Friday, 20 July 2012

Shareholde​r activism: Defining shareholde​rs' interests and the way in which companies respond to shareholde​r complaints

In my last few posts on corporate governance, in which I covered the topics of who votes at shareholder meetings and why retail shareholders never really bother I was bemoaning the apathy shown by retail shareholders to issues which directly affect their financial well being.  I personally would like to see shareholders take a much more active role in questioning management and voting their shares in order to protect their interests.

I was discussing this issue with a friend who raised the very pertinent point of 'how exactly would you define these interests you want them to protect?'.  This was in the context of the recent fight between anti-gambling activist group GetUp! and Woolworths (ASX:WOW), a major groceries retailer in Australia which owns a large hotel chain which has a significant number of pokies / slot machines. 
  • The issue arose because under the Corporations Act in Australia a group of 100 shareholders can ask a company to hold an Extraordinary General Meeting (EGM) which the company has to do and it needs to be held at the expense of the company. 
  • GetUp! claimed in court that they managed to convince 257 shareholders to sign the required documentation to request a meeting so that shareholders could vote on whether to reduce the maximum bet size to $1
  • WOW argued that they could roll this EGM into their Annual General Meeting which would save the cost of an EGM and would have the same function.  GetUp! obviously wanted more publicity for their cause which a separate EGM would cause so took the matter to court arguing that WOW was failing to honour their obligations to their shareholders under the law
  • The end result (you can see a full description here) was that WOW was allowed to roll the meeting into their AGM.  This probably turned on the fact that GetUp!'s motion was to limit the size of gambling stakes by 2016 so delaying the vote would not make a difference to anyone
There are several interesting questions that come out of this case with respect to corporate governance

  1. Should shareholders working for a 'social cause' be allowed to influence the way in which a company is run? 
    • Traditionally companies are profit making entities which are run for the financial benefit of shareholders and a real question needs to be asked about whether a small group of shareholders agitating for socially better outcomes are really acting in the interests of all shareholders - i.e. is activism in this case a good thing?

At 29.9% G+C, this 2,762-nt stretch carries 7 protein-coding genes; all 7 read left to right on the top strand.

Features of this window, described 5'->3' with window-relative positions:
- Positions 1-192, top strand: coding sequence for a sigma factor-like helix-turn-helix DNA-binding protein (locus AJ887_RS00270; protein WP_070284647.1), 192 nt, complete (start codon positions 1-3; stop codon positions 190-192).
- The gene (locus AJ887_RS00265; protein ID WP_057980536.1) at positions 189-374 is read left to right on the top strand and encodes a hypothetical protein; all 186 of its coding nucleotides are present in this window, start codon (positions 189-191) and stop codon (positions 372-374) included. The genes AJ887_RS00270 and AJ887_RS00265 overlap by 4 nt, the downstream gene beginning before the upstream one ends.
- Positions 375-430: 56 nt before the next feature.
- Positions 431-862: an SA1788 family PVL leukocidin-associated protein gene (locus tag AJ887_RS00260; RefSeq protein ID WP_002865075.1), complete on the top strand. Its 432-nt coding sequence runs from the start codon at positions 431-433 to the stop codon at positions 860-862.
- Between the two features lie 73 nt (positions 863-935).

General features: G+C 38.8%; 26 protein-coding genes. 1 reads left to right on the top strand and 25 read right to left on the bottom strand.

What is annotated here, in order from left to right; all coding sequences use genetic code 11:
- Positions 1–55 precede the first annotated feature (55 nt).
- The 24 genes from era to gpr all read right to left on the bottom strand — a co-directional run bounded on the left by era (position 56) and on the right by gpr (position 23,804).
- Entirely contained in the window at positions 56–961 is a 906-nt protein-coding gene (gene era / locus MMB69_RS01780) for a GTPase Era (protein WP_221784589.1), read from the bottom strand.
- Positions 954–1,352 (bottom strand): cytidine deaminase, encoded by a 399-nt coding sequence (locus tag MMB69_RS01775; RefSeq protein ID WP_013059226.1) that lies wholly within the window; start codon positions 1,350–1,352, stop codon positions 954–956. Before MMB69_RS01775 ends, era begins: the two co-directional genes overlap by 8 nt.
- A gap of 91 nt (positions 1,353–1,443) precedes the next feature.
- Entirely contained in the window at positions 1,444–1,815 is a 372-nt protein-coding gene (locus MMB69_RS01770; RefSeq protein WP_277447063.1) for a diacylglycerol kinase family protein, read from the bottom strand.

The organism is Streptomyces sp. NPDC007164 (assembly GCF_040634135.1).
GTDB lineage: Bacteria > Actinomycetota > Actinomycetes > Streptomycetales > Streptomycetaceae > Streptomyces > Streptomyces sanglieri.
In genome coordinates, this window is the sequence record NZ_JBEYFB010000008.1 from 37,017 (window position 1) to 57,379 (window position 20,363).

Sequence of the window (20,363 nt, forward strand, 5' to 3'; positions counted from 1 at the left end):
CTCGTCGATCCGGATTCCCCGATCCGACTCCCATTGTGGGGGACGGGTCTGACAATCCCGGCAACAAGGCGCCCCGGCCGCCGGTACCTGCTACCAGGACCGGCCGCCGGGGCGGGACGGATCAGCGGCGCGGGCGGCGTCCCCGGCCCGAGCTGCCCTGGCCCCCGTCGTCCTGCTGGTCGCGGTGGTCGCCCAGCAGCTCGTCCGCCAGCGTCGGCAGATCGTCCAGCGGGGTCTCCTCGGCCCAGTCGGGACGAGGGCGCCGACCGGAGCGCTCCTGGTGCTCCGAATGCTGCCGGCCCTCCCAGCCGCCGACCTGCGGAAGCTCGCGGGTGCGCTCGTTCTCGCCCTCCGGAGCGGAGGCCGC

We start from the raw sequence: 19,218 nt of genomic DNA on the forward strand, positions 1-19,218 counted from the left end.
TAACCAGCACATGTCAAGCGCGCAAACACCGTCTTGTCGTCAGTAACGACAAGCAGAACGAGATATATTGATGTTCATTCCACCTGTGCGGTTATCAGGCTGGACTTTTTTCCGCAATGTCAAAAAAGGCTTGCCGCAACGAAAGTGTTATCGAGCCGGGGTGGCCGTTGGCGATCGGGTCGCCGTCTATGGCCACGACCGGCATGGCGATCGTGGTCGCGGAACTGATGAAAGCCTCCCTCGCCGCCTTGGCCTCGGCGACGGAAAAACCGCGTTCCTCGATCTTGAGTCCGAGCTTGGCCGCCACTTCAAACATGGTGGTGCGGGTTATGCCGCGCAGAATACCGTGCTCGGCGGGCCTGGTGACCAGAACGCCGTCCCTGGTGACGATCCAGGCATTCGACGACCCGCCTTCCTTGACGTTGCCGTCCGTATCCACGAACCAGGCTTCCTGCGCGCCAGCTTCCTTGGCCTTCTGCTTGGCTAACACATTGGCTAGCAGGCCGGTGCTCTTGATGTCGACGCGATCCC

• Note that there are arguments that can be made (and this is very true in extreme cases) that particularly bad social outcomes harms a company's reputation, therefore earning ability and share price (the James Hardy asbestos case is a case in point) however when things are not as clear cut has adverse health outcomes / breaching social norms (such as gambling caps) then the issue becomes more confusing
  2. It worries me that a large corporation was so easily able to dismiss the rights of it's shareholders
    • The ease with which WOW was able to dismiss the small shareholders and roll an issue they found important into an AGM which presumably covers other significant issues is slightly worrying - it shows the almost disdain that small shareholders are treated with
    • This comes back to my point in the last post that small shareholders often do not vote because they are not large enough to bear any pressure - even when they organise in a matter like this the evidence of them getting anywhere is futile
  3. Sets a bad precedent with respect to the balance of power between management and shareholders
    • When it comes down to it the shareholders own the company and should have a say over what is important and what isn't and management should not be able to dodge these issues
    • While I don't think it is a problem in this particular example the real problem arises if a shareholder has a particularly valid grievance against management and seeks to make a change for the benefit of all shareholders but they are unable to because management do not respect their rights and the courts do not uphold them
What I find particularly interesting in the above case was that it was retail shareholders who were agitating for change, not the institutions.  I like the fact that retail shareholders take an interest in the actions of their companies.  Although I think the decisions by the courts was probably the right one, I am worried about the precedent it sets for shareholders rights

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